The White House in February announced its Indo-Pacific strategy in what seems to be its most inclusive and comprehensive report yet. The report makes no doubt that China’s presence is of utmost importance when it comes to the US’ Indo-Pacific strategy, which was initiated in the Trump administration.
In the report, the US looks to seek ways to contain China’s rise, but also maintain a somewhat amicable and cooperative relationship with Beijing. The Indo-Pacific strategy initially which was largely focused on the military aspect, however, is steadily extending to other domains to include politics, economy, security, and culture. The US’ intentions and will are quite obvious, although the measures and approaches are still uncertain. While the US is constantly stressing the significance of the Indo-Pacific strategy, nevertheless, we still need time to see where it stands in the US’ overall security policies.
We cannot easily judge at this point whether the situations in Europe, including the war in Ukraine, would have an influence over the strategy or not, and if so, whether it would be a positive or negative one. Above all, the Indo-Pacific strategy is the US’ version of China’s Belt and Road Initiative, while the Belt and Road Initiative is China’s Indo-Pacific strategy. We are witnessing the spears of the Belt and Road Initiative against the shields of the Indo-Pacific strategy.
Under such complicated and suddenly changing global security circumstances, we need to understand the US’ strategic thoughts and military strategies since the US is the one who is leading the changes and responding to it. In this sense, this week’s discourse we invited one of the representative Chinese military experts from the US, Dr. David M. Finkelstein, and had a deep discussion regarding the Indo-Pacific strategy. He is vice president and director of China and Indo-Pacific security affairs at the Center for Naval Analyses, a nonprofit research institute in Arlington, Virginia. He is also author and co-editor of several Chinese military-related books. The views expressed herein are strictly his own, and do not reflect those of CNA or any of its sponsors.Hwang:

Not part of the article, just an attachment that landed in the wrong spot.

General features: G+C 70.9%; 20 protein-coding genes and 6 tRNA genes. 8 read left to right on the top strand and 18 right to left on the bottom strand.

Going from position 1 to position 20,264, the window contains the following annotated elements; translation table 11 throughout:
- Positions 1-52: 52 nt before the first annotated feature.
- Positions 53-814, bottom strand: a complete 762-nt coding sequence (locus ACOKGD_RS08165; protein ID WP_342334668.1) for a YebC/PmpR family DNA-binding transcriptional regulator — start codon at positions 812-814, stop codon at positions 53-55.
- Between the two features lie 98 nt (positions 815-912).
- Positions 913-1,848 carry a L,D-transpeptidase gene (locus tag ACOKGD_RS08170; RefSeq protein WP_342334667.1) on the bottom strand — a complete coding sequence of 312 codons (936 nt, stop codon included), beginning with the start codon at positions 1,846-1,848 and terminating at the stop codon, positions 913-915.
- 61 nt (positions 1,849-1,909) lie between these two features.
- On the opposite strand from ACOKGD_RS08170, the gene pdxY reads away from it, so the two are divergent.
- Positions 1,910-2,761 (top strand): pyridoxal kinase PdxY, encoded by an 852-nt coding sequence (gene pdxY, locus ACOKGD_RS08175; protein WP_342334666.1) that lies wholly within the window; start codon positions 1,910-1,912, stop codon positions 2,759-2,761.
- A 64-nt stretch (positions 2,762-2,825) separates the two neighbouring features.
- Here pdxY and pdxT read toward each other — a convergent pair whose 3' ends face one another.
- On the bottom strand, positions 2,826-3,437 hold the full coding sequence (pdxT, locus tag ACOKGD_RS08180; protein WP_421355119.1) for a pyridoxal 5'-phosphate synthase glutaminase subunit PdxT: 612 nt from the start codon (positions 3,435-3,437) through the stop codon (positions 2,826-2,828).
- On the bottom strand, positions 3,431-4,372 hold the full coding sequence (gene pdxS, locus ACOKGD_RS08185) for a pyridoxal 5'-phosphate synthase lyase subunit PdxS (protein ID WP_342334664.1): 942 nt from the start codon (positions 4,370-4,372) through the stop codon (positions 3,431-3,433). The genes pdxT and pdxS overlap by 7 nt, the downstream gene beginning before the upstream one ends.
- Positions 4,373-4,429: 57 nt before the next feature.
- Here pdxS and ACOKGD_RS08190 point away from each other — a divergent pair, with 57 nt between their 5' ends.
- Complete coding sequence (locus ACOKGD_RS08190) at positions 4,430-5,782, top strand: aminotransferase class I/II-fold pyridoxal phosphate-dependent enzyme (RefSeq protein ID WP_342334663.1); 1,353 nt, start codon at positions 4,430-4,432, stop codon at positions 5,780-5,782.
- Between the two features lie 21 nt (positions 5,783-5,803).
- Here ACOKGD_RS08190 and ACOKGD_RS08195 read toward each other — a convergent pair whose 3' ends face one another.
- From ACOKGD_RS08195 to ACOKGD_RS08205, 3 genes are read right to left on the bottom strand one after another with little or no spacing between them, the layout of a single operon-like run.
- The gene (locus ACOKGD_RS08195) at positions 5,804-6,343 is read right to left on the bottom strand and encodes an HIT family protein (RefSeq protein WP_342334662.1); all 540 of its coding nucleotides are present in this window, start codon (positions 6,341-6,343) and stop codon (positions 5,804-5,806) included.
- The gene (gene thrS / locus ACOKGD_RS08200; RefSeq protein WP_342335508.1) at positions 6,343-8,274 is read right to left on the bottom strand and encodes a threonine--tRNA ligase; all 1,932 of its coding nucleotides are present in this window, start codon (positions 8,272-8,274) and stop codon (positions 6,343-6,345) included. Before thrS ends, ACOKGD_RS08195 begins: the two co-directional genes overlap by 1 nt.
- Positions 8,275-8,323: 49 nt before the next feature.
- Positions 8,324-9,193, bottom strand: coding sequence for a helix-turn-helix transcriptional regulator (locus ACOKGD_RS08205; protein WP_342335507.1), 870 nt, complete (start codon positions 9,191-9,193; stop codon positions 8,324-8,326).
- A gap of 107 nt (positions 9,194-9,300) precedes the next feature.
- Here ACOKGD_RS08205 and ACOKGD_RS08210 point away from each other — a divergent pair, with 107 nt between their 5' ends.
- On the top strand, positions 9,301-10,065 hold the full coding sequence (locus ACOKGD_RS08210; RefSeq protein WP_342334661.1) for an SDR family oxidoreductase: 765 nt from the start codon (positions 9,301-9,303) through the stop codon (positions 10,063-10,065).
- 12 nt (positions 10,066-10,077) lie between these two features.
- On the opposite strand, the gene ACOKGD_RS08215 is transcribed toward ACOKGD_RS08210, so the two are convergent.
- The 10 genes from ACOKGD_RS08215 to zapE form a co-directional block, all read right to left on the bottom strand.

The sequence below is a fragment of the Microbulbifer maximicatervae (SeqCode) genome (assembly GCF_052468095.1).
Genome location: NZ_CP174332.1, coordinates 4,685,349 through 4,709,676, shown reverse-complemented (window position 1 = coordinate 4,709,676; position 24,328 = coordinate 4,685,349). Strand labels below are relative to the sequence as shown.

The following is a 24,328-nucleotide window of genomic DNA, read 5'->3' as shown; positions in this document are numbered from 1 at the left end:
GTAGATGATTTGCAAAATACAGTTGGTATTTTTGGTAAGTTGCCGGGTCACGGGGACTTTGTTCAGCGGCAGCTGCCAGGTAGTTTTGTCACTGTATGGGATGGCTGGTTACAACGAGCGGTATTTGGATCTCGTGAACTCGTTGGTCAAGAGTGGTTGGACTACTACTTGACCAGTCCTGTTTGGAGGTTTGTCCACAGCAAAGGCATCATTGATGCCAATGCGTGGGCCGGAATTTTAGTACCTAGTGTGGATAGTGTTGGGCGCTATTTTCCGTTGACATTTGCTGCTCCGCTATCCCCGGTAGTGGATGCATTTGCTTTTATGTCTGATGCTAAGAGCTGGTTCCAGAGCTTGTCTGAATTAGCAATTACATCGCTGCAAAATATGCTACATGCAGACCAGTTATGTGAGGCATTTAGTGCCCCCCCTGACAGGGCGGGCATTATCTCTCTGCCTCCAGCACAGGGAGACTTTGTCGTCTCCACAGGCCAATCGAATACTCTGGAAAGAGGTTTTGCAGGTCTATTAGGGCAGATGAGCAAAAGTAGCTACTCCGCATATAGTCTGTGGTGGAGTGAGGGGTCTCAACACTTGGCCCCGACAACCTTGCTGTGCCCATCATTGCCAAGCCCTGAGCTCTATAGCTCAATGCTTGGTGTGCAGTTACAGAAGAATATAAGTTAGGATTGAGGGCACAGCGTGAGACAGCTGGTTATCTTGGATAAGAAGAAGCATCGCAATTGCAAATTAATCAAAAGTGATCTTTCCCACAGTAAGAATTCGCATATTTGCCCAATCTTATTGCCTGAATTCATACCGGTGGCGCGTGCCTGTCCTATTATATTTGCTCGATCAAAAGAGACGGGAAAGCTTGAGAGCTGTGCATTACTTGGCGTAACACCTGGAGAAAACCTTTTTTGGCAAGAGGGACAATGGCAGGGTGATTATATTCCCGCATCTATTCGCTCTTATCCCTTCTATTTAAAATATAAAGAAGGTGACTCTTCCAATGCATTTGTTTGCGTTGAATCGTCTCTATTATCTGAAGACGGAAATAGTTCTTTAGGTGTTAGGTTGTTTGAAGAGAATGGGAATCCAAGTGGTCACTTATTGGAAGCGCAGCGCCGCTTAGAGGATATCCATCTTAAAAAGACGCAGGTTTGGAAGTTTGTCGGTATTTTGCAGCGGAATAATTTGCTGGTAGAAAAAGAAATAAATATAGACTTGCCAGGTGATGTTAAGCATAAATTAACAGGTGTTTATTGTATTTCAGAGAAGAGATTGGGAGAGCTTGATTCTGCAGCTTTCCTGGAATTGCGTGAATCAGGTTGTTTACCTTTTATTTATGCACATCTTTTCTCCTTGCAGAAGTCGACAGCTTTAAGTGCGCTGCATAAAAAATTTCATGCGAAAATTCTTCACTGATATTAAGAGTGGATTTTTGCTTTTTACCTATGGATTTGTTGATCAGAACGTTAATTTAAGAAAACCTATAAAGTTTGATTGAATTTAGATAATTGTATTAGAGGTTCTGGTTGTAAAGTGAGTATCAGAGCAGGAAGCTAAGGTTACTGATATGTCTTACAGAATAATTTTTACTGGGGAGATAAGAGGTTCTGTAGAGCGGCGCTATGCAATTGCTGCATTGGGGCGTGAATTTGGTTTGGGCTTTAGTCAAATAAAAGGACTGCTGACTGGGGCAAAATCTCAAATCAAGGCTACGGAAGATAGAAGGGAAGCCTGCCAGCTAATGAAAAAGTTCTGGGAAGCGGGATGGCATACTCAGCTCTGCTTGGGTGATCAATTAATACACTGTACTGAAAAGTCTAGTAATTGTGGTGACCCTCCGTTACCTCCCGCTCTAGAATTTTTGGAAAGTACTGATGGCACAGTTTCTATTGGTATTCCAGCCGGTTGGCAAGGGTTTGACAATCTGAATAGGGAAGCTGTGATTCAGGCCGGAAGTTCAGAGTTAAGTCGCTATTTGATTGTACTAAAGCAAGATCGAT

While Europe is in conflict with Russia, do you see the Indo-Pacific Strategy having any kind of momentum?Finkelstein:
Russia’s unprovoked invasion of the Ukraine has radically shifted the discussion of security affairs and national defense among the nations of Europe, between Europe and the United States, and beyond in some cases, for obvious reasons. At the same time, my own view is that events in Europe will not detract from Washington’s long-term focus on the Indo-Pacific region. There are a host of traditional and nontraditional security challenges in the Indo-Pacific that are neglected at the peril of the US and its allies and partners in the region. There is no question that the long-term economic security of the US resides here in Asia.
So, while the current crisis in Europe has the headlines, I have every confidence that the US will continue to push forward key initiatives under this Indo-Pacific strategy. One data point to underscore this assertion is that during public Congressional testimony on March 9, in the midst of Russia’s invasion of the Ukraine, the assistant secretary of defense for Indo-Pacific security affairs told the House Armed Services Committee that the Indo-Pacific region remains the priority theater for the Department of Defense. Hwang:
The US and China are competing in earnest, and the military area is not an exception. Previously, the US has mainly focused on preventing terrorism and a “Two-War Strategy,” and now moved on to a “One-War Strategy” that concentrates on the strong powers such as China and Russia. Do you see this trend continuing?Finkelstein:
One of the remarkable but likely underappreciated aspects of the history of the US armed forces is that since the late 19th century and early 20th century the American military has had to constantly adapt — and not just to changing technologies. It has had to adapt to ever-changing security threats, to shifting geographic theaters of operations, to different types of conflicts and modes of war, different adversaries, and different allies and partners. Thinking back in time, the US military has not had the luxury of being a one-theater warfighting military since World War I — and even in that case the US armed forces were still deployed globally on other missions, not just in Europe. And of course, at times, the US armed forces have had to prosecute operations in multiple theaters of conflict simultaneously. This is a long way of offering that the historical record would strongly suggest that the US military will adjust its focus and capabilities as conditions change. But I feel compelled to point out that the US military has maintained significant military forces in the Indo-Pacific region since the late 19th century, and that is something I believe will remain a constant given enduring American interests in the region.Hwang:
Given that the Indo-Pacific strategy report seems to excessively concern China, it is expected that the US is going for the “value” alliance, to pressure China by concerting all its allies and friendly countries. Finkelstein: